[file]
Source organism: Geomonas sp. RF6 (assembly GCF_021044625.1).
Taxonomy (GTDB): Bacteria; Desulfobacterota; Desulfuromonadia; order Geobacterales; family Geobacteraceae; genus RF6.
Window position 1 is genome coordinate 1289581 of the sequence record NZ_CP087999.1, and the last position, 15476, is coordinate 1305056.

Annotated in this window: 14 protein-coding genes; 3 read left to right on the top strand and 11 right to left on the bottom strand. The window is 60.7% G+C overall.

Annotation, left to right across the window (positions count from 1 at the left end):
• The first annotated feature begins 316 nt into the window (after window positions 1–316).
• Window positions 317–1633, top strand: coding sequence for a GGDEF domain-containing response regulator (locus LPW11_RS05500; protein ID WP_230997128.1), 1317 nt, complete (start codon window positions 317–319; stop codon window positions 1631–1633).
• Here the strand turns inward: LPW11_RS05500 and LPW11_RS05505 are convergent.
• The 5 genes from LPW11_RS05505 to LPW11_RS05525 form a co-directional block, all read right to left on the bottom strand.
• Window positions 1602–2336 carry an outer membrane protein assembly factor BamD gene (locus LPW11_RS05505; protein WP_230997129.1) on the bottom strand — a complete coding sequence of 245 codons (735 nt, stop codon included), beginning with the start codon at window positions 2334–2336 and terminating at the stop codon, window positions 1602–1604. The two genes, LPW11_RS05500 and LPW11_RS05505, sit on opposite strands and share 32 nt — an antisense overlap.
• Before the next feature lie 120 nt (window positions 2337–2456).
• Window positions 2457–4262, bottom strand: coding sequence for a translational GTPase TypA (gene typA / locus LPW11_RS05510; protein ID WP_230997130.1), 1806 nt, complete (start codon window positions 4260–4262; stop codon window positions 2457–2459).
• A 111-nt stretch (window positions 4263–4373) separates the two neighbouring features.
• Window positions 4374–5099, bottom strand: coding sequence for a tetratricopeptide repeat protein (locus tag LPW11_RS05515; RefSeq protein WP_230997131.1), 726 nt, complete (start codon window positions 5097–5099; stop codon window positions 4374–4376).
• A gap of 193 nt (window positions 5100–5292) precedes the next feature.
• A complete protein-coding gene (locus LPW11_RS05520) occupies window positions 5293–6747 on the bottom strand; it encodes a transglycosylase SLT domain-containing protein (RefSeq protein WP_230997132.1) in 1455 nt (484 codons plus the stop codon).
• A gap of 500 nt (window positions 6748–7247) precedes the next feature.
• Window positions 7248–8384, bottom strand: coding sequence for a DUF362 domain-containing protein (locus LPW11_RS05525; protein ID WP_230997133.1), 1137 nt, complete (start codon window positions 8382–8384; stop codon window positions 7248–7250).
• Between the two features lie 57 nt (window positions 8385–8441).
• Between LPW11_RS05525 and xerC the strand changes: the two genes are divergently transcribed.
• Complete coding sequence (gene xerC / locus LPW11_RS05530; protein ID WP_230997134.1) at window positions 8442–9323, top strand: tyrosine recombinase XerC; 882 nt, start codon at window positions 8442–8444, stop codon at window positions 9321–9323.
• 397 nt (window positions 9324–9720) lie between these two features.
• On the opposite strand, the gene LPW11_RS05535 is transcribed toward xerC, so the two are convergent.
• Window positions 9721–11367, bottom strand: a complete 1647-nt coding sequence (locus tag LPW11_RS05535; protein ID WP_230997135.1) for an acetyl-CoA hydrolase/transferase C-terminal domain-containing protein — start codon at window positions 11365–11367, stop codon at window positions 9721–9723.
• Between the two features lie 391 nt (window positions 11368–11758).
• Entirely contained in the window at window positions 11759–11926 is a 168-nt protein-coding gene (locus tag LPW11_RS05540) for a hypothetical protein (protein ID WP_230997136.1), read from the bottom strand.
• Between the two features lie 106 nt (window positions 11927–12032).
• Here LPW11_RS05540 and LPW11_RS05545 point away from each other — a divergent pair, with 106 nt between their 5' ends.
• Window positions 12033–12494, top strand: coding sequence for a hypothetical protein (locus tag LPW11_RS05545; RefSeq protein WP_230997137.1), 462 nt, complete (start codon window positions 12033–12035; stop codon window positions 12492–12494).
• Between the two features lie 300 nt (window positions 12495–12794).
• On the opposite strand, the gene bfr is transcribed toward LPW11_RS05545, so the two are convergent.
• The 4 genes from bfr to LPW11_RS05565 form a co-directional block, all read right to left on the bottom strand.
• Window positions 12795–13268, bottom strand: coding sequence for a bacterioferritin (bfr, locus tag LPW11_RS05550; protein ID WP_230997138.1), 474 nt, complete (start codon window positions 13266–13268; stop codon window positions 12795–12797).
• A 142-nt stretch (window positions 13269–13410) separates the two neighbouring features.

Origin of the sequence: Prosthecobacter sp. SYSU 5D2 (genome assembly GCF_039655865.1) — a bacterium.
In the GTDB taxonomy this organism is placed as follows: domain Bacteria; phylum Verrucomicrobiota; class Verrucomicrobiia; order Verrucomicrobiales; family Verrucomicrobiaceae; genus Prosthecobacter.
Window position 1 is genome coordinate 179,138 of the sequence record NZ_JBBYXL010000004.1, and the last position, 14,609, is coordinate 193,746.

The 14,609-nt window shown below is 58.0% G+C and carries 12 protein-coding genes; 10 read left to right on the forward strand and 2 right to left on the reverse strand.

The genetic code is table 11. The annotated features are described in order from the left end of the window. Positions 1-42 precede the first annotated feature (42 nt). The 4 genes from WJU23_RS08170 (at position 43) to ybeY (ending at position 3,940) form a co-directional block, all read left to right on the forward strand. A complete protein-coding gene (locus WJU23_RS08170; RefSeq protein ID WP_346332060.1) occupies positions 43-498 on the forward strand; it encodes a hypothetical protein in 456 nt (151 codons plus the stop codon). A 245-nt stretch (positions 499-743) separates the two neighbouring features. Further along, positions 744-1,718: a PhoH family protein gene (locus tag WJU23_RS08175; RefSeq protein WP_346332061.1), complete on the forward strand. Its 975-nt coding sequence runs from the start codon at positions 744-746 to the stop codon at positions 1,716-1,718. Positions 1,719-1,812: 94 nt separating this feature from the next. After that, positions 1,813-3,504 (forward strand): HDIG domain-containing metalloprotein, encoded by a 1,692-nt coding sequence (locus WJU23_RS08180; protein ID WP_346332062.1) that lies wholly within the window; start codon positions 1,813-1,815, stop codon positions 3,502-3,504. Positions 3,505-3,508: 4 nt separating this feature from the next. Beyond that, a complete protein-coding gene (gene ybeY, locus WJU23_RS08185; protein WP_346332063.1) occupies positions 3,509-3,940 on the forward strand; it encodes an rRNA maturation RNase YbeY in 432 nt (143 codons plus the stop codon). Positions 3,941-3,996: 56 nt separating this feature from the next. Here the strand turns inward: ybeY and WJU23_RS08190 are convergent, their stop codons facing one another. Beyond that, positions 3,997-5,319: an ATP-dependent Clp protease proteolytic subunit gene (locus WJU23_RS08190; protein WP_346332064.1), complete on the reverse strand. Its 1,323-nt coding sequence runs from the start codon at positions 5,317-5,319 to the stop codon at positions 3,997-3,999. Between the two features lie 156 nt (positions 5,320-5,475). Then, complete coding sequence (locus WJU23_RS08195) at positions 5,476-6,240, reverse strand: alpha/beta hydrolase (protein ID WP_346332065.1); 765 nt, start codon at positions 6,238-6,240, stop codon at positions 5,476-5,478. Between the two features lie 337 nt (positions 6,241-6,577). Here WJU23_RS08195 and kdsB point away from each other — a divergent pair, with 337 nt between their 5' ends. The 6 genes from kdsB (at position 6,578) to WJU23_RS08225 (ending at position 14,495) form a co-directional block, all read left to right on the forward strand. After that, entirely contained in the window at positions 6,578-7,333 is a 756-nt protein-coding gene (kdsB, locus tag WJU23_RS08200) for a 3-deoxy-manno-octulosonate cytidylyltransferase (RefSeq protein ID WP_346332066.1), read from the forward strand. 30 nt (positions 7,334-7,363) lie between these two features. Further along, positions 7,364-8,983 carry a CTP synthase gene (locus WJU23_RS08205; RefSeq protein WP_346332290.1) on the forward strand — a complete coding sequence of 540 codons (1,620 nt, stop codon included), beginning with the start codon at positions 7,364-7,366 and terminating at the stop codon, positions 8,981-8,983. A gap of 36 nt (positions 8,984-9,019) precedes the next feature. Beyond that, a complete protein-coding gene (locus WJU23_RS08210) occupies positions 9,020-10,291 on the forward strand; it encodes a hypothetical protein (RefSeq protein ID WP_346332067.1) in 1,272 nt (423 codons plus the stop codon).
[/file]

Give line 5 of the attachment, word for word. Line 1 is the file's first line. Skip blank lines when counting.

Annotation, left to right across the window (positions count from 1 at the left end):